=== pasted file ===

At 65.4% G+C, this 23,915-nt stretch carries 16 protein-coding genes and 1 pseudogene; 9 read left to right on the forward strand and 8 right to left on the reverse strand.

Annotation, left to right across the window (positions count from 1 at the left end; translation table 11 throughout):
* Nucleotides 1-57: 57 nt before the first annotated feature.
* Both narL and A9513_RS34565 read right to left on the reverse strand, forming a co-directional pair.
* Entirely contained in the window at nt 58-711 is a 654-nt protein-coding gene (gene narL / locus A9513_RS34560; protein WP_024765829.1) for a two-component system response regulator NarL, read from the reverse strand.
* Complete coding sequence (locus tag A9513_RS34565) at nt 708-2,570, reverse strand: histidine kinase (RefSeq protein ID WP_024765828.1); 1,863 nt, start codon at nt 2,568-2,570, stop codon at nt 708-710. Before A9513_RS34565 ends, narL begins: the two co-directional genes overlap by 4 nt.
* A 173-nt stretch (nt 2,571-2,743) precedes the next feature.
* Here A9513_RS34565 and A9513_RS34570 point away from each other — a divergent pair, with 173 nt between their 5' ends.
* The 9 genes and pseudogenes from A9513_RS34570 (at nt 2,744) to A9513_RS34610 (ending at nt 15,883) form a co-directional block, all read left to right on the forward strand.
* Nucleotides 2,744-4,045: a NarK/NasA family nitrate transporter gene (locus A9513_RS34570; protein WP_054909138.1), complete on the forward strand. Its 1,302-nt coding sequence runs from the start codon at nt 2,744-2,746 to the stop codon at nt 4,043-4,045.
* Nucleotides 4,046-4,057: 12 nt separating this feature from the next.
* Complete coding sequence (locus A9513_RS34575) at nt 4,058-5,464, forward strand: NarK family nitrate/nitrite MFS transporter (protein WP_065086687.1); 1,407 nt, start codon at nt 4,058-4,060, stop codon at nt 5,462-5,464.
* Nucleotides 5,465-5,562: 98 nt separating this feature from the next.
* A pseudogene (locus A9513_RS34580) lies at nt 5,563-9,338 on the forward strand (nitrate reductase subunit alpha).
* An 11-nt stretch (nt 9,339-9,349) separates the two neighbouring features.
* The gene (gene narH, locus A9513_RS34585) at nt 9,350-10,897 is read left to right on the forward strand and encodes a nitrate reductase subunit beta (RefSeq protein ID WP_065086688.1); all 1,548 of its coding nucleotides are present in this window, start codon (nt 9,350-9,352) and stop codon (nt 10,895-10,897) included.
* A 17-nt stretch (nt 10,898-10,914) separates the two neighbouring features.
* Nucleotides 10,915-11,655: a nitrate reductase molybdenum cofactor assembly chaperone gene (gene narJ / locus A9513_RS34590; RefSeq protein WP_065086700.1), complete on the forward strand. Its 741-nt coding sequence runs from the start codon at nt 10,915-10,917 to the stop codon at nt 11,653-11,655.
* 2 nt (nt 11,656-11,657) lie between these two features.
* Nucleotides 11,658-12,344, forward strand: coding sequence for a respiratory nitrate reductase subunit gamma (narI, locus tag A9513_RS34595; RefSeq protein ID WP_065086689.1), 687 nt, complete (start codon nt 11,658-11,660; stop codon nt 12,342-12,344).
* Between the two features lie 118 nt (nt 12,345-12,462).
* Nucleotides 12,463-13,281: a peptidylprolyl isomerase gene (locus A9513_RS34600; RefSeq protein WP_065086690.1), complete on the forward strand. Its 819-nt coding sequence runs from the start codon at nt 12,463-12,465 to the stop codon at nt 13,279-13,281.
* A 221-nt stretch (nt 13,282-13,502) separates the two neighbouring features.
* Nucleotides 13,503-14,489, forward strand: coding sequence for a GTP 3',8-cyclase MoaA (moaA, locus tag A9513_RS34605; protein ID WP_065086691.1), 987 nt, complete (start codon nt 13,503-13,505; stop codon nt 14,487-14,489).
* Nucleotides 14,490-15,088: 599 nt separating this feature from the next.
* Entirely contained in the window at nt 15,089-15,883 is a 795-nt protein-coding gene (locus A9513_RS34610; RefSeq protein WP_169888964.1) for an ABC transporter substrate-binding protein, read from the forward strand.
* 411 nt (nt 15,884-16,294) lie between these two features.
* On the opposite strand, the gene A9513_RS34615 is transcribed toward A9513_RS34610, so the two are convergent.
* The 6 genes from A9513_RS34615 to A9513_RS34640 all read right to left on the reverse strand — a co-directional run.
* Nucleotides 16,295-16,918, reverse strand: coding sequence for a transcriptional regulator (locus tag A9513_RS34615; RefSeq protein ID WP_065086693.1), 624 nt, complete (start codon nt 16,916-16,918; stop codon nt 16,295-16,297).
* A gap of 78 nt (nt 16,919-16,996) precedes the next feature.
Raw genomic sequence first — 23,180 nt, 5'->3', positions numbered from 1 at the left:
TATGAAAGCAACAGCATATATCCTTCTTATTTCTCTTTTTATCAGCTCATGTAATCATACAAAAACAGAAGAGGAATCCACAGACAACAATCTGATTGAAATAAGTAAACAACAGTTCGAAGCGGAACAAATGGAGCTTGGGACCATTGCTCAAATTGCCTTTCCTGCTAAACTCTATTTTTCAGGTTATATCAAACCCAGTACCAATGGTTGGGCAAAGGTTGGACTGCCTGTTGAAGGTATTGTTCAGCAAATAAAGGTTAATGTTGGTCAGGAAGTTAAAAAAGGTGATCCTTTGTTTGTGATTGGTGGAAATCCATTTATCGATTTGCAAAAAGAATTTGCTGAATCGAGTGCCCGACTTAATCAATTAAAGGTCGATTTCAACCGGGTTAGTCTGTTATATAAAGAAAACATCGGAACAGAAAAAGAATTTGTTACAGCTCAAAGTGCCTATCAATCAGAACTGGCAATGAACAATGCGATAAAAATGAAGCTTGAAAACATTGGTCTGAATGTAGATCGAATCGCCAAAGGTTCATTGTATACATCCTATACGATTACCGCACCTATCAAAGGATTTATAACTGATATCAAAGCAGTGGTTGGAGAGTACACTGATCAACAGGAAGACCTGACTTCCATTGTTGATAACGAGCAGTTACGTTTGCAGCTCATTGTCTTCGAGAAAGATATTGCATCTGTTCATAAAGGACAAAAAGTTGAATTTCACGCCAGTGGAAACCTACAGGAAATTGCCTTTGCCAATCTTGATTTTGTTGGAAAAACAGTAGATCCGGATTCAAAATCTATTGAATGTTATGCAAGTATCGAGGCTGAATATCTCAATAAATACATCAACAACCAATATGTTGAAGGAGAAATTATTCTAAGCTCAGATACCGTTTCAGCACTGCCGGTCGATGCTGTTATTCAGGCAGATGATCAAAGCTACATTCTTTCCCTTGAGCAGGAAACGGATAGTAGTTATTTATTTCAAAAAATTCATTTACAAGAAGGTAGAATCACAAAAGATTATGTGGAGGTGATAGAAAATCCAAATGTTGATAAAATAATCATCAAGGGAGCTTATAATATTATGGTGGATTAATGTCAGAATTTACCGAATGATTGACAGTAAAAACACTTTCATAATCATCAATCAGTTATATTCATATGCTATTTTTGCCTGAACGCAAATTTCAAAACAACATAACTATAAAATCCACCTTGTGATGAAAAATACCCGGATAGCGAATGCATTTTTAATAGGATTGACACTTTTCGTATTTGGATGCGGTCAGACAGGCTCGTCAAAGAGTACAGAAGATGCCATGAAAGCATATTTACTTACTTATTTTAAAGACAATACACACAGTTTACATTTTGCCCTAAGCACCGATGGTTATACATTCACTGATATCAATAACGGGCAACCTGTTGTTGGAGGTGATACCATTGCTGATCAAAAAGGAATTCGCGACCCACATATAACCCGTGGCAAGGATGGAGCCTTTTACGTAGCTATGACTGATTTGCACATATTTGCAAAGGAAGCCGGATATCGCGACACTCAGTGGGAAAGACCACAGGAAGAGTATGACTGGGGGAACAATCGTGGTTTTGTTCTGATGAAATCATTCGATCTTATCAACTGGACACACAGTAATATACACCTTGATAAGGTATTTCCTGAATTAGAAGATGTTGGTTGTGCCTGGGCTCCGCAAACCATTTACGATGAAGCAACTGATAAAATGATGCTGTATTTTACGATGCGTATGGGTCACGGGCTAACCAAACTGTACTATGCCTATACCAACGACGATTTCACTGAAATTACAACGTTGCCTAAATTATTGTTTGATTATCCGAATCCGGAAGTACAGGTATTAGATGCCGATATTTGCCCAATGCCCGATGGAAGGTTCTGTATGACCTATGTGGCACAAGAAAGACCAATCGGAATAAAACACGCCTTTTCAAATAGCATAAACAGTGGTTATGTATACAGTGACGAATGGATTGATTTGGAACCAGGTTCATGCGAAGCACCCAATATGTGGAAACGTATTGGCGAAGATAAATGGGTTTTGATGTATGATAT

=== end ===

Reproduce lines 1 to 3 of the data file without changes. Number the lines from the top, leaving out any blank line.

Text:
At 65.4% G+C, this 23,915-nt stretch carries 16 protein-coding genes and 1 pseudogene; 9 read left to right on the forward strand and 8 right to left on the reverse strand.

Annotation, left to right across the window (positions count from 1 at the left end; translation table 11 throughout):
* Nucleotides 1-57: 57 nt before the first annotated feature.